In discussing the merits of TPS' levy, ignore the facts and rev up the ad hominem attacks. Instead of explaining why TPS deserves our support despite performance, The Blade in its editorial, "For the TPS levy," resorts to personal attacks to marginalize the messenger. Ignore the research, community-education forums, efforts to promote transparency in TPS operations, solutions, and ideas of the Urban Coalition, and instead cast aspersions about our motives and integrity.

The Blade says the coalition is a small group. Since when is the size of the group germane to the validity of the issues raised? It takes only one person to point out a problem and offer a solution. The Blade editorial staff numbers maybe four people. Does this small group represent anyone's interests but those of The Blade?

Let's debate the facts and keep the personal attacks out of it.

The Blade for some reason(s) continues to support business as usual and the status quo. In the last several years, The Blade has become one of the biggest TPS cheerleaders while discounting the reality of failure in our schools. Could the paid Blade editorial staff be part of the problem and not the solution?

Resolving the issues we have discussed - you can read about them at tpsinfo.com, regarding academic performance, financial responsibility and accountability, the construction project, the Toledo Plan, diversity issues, and more - would benefit all Toledoans.

Finally, were many Toledoans affected by school-related issues? Of course some were. In the real world, most of us decide to take action when we have been personally affected.

Does that minimize our concerns and nullify our ability to work for change? According to The Blade, the answer is a resounding yes.

Vote no on Issue 7 on Tuesday: Demand change.

Steven G. Flagg

Elmhurst Road

Now that the field of presidential contenders is narrowing, let's look through the smokescreen of campaign rhetoric and sharpen the focus on the key objectives America must meet over the next four years.

Above all, we must protect and defend our country. This means winning in Iraq, staying on the offensive against Muslim extremists, keeping nuclear weapons out of the hands of rogue regimes, maintaining a strong military force, controlling our borders, and stepping up surveillance of terrorists. The next president must take the initiative to meet these critical objectives if America is to remain safe and strong.

Second, we must reduce our oil dependency by providing incentives for domestic oil exploration, drilling, and new refineries, and for accelerated research into new fuel sources, including the expanded use of nuclear power.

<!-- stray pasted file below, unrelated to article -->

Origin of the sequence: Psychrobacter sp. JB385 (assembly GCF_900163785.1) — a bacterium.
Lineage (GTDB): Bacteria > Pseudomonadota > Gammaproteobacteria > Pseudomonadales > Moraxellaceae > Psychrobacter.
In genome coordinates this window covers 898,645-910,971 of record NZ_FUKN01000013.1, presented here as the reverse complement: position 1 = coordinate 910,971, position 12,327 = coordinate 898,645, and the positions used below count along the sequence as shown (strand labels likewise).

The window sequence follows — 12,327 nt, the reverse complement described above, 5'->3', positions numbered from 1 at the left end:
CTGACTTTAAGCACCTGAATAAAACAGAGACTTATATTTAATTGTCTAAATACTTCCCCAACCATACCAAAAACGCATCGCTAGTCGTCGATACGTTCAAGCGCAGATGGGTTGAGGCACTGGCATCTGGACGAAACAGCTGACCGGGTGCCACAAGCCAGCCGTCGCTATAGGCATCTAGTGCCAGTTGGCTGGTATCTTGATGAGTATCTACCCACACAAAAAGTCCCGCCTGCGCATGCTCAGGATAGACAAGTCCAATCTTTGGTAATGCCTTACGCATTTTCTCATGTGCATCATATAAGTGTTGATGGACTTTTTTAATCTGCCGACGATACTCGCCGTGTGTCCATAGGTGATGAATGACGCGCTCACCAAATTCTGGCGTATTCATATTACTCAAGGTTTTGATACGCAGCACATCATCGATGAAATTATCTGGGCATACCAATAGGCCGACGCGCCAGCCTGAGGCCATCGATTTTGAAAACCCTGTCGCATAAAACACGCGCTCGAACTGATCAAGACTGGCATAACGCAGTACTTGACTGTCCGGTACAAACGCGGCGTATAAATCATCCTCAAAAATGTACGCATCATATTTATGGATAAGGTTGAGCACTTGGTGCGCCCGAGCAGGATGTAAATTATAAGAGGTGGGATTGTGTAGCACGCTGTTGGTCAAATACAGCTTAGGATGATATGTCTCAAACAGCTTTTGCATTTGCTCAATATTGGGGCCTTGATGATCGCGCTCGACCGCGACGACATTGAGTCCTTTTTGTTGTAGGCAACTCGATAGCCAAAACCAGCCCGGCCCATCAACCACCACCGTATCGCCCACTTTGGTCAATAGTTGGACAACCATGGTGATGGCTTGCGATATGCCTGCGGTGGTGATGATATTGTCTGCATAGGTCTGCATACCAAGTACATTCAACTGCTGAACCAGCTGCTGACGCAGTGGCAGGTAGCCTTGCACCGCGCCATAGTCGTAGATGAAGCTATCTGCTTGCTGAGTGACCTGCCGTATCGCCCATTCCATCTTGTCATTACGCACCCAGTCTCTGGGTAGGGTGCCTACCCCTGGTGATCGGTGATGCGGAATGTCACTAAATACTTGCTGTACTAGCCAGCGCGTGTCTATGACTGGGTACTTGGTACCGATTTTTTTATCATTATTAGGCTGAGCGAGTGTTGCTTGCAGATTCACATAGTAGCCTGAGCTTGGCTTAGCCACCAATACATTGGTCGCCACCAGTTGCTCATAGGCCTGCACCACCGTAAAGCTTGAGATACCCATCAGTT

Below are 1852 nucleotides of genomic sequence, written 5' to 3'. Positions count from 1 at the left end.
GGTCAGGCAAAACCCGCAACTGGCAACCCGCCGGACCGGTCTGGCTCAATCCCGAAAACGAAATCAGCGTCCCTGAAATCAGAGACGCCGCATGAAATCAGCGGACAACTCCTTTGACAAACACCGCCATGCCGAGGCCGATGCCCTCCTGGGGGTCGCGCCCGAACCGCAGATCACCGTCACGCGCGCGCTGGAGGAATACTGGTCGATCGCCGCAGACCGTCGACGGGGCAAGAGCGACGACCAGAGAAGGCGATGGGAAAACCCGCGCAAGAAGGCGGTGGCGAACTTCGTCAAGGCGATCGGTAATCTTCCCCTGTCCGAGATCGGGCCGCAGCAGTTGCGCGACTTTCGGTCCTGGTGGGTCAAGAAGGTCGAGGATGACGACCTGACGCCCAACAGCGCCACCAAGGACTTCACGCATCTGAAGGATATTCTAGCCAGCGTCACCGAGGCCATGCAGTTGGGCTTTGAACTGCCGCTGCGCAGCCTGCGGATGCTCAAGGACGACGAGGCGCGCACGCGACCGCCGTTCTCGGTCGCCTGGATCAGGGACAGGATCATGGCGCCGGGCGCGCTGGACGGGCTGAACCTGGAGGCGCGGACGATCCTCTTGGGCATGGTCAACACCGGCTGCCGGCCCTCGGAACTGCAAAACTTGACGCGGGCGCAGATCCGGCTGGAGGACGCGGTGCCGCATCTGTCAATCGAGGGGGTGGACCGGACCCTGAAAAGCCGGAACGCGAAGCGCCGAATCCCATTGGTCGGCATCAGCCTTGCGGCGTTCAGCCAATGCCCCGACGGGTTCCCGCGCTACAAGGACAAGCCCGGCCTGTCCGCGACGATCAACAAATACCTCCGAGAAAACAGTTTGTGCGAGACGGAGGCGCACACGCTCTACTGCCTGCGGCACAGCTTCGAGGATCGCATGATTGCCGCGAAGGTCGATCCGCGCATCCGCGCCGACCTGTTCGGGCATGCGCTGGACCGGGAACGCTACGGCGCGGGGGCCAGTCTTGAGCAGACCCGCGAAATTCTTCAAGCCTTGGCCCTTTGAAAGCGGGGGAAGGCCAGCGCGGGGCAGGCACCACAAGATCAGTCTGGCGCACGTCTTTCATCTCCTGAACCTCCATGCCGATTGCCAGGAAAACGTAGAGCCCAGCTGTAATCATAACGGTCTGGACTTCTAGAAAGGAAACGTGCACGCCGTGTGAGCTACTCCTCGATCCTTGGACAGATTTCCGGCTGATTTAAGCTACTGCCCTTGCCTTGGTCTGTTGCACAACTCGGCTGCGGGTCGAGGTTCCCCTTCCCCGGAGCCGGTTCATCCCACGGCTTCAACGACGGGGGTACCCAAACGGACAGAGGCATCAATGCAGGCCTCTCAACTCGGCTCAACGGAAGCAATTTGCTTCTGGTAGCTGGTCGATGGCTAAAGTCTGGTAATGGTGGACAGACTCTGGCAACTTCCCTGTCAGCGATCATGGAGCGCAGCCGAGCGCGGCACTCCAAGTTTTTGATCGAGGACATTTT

Third, reduce government taxes, spending, and interference in our lives, which will allow free enterprise to flourish.

Fourth, allow no amnesty or economic and/or social benefits for illegals. Benefits of citizenship are not an entitlement for those entering the United States. They must be earned, as our ancestors did.

Next, retain and strengthen our private health-care system, the best in the world.

Last, we must unequivocally restore prayer in schools, the Ten Commandments on government property, and the words "under God" to the Pledge of Allegiance.

We must not compromise the principles our country was founded on or squander 230 years of freedom carefully crafted by our forefathers. We must make it clear to the next president that these are our objectives for America's future and we expect progress to be made. If accomplished, America will fulfill the vision set forth in our Declaration of Independence and will remain vibrant and free.

Richard Ketteman

Sylvania

Kudos to The Blade for its recent editorial about Uno, the winner at the Westminster Kennel Club Dog Show in New York City. So often we hear that there's never any good news in the paper. The editorial was a "good news" story about a happy little dog who achieved fame just by being his own beagle self.

The editorial writer captured in words the cheerful characteristics and the indomitable spirit of this lovable little canine. A big howl and a wag of the tail to The Blade for this delightful editorial.

Leah Foust

West Park Place